Defendant also contends in his brief that “[h]ad the court applied the correct standard, it should have found that many of [defendant]’s claims showed possible neglect.” The claims defendant raised, however, involved trial counsel’s failure to call particular witnesses, ask witnesses particular questions, and to strike particular individuals from the jury. [16] Decisions about whether to call witnesses are generally considered matters of trial strategy and reserved to the discretion of trial counsel. People v. Chapman, 194 Ill. 2d 186, 231, 743 N.E.2d 48, 252 Ill. Dec. 474 (2000). Similarly, the manner in which counsel elects to examine witnesses is regarded as a matter of trial strategy and will not support an ineffective assistance of counsel claim unless the chosen tactic is objectively unreasonable. See, e.g., People v. Pecoraro, 175 Ill. 2d 294, 326-27, 677 N.E.2d 875, 222 Ill. Dec. 341 (1997). Thus, when the defense attorneys affirmed their decisions were attributable to trial strategy, the trial court generally was entitled accept those representations. See Chapman, 194 Ill. 2d at 230-31. [17]

Defendant argues the trial court’s acceptance of counsels’ assertions of trial strategy, without further questioning by the trial court or further explanation by defense counsel, did not constitute an adequate Krankel inquiry. We note the trial court was entitled to evaluate the adequacy of the claims of ineffective assistance of counsel on their face. See Moore, 207 Ill. 2d at 77-78; Flemming, 2014 IL App (1st) 111925, ¶ 80. “‘A defendant can overcome the strong presumption that defense counsel’s choice of strategy was sound if counsel’s decision appears so irrational and unreasonable that no reasonably effective defense attorney, facing similar circumstances, would pursue such a strategy.’ (Emphasis in original.)” People v. Bryant, 391 Ill. App. 3d 228, 238, 907 N.E.2d 862, 330 Ill. Dec. 49 (2009) (quoting People v. King, 316 Ill. App. 3d 901, 916, 738 N.E.2d 556, 250 Ill. Dec. 340 (2000)). Illinois courts also recognize that trial strategy will consider the costs and benefits of calling particular witnesses and pursuing particular questions. See, e.g., People v. Kubat, 114 Ill. 2d 424, 433-34, 501 N.E.2d 111, 103 Ill. Dec. 90 (1986) (counsel could conclude testimony about the defendant’s whereabouts before the crime would be of questionable value); People v. McKenzie, 263 Ill. App. 3d 716, 722, 635 N.E.2d 903, 200 Ill. Dec. 564 (1994) (defendant testifying would have subjected her to “full brunt of adversarial cross-examination” and could have produced liabilities which outweighed the benefits of her testifying); People v. Williams, 252 Ill. App. 3d 1050, 1059, 625 N.E.2d 275, 192 Ill. Dec. 315 (1993) (finding that trial counsel was not ineffective for failing to call alibi witnesses where counsel had interviewed the witnesses). People v. Consago, 170 Ill. App. 3d 982, 988, 524 N.E.2d 989, 120 Ill. Dec. 807 (1988) (certain portions of testimony could have been harmful to the defendant). Generally, “[t]he trial court’s decision to decline to appoint new counsel for a defendant based on a judgment that the ineffective assistance claim is spurious shall not be overturned on appeal unless the decision is manifestly erroneous.” People v. McCarter, 385 Ill. App. 3d 919, 941, 897 N.E.2d 265, 325 Ill. Dec. 17 (2008). With these principles in mind, we briefly consider the claims of ineffective assistance defendant raises on appeal.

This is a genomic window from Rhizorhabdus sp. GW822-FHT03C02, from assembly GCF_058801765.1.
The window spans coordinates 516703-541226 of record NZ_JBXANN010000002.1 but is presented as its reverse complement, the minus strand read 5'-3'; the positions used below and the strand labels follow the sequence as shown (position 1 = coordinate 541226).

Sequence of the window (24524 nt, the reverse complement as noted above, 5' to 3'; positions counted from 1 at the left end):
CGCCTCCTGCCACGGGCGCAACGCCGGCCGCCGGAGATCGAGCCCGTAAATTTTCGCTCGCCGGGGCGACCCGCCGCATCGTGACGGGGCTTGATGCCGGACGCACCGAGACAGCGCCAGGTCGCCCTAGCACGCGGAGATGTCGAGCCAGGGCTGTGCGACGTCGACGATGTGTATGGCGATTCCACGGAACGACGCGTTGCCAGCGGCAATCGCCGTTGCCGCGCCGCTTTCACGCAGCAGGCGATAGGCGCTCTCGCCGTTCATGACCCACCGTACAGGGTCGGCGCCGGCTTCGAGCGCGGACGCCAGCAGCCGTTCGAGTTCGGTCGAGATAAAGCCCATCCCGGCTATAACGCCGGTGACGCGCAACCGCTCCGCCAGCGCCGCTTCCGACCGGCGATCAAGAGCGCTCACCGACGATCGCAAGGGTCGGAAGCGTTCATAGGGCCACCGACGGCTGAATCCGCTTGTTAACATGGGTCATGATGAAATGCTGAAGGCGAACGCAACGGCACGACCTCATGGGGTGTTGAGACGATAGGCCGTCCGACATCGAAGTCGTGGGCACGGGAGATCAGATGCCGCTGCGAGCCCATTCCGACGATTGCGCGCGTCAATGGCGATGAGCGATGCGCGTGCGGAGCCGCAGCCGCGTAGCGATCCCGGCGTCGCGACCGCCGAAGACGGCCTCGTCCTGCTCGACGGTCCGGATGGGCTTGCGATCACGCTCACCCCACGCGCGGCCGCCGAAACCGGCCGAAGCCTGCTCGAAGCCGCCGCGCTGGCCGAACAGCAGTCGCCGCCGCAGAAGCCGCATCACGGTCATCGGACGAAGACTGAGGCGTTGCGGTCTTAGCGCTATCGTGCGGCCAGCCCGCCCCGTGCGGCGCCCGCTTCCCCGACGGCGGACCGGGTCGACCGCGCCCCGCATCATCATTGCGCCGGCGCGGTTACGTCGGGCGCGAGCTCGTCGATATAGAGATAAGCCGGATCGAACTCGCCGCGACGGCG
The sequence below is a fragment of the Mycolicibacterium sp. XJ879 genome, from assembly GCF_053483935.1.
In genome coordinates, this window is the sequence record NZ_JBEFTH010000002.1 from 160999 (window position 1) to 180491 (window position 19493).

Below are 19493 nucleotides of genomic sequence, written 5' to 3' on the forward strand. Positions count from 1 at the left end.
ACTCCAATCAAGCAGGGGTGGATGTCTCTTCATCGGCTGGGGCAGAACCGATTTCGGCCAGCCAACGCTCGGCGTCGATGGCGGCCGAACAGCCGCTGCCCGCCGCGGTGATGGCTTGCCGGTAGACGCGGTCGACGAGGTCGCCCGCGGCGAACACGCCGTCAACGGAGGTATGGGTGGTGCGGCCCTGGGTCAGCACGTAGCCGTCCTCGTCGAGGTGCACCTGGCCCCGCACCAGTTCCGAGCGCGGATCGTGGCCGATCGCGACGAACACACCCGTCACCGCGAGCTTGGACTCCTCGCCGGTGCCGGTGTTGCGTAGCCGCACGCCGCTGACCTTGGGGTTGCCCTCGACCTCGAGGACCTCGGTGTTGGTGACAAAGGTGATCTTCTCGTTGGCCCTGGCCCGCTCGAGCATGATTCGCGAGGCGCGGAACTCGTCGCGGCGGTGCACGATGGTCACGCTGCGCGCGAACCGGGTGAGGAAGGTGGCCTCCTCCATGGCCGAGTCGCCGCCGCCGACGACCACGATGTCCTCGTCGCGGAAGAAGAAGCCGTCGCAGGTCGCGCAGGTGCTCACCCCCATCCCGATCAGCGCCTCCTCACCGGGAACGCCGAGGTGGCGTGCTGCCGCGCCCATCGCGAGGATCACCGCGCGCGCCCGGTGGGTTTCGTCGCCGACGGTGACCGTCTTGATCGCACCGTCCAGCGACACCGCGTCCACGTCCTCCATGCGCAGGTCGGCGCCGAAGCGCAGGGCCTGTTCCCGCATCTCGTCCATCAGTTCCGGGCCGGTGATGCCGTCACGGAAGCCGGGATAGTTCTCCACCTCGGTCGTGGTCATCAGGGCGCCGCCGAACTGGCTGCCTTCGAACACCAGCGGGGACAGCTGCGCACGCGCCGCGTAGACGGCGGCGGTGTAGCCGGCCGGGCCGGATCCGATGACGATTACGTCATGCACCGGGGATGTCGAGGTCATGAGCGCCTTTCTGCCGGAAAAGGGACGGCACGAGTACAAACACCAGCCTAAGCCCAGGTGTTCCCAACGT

First, the trial court did not require a detailed explanation from counsel of the limited benefits of calling Sharina to testify that she did not know she was under police surveillance. The State could have attacked defendant’s wife as a biased witness and a possible accessory to defendant’s attempted flight. Moreover, calling Sharina as a witness would have exposed her to further cross-examination by the State regarding any contact she had with defendant between the date of the shooting and the date of his arrest.

Similarly, the trial court did not require a detailed explanation of why counsel did not ask Rogers what Bush removed from Simms’ pockets. Defendant did not contend Rogers would have testified Bush removed a weapon. Trial counsel informed the court Rogers had represented he would meet with defense counsel, but never did. Defense counsel is not required to question an uncooperative witness without knowing the substance of his testimony. Defense counsel may have sought to avoid the possibility that one of the defense witnesses would ultimately support the State’s contention that Simms was unarmed.

The trial court also did not require a detailed explanation of why defense investigators did not expend more resources attempting to question Evans before trial. The record established Evans viewed the shooting from a distance and could not identify defendant as the shooter. Questioning whether Evans wears eyeglasses would have been of marginal benefit to the defense and counsel could reasonably have chosen to focus resources on more significant aspects of the case.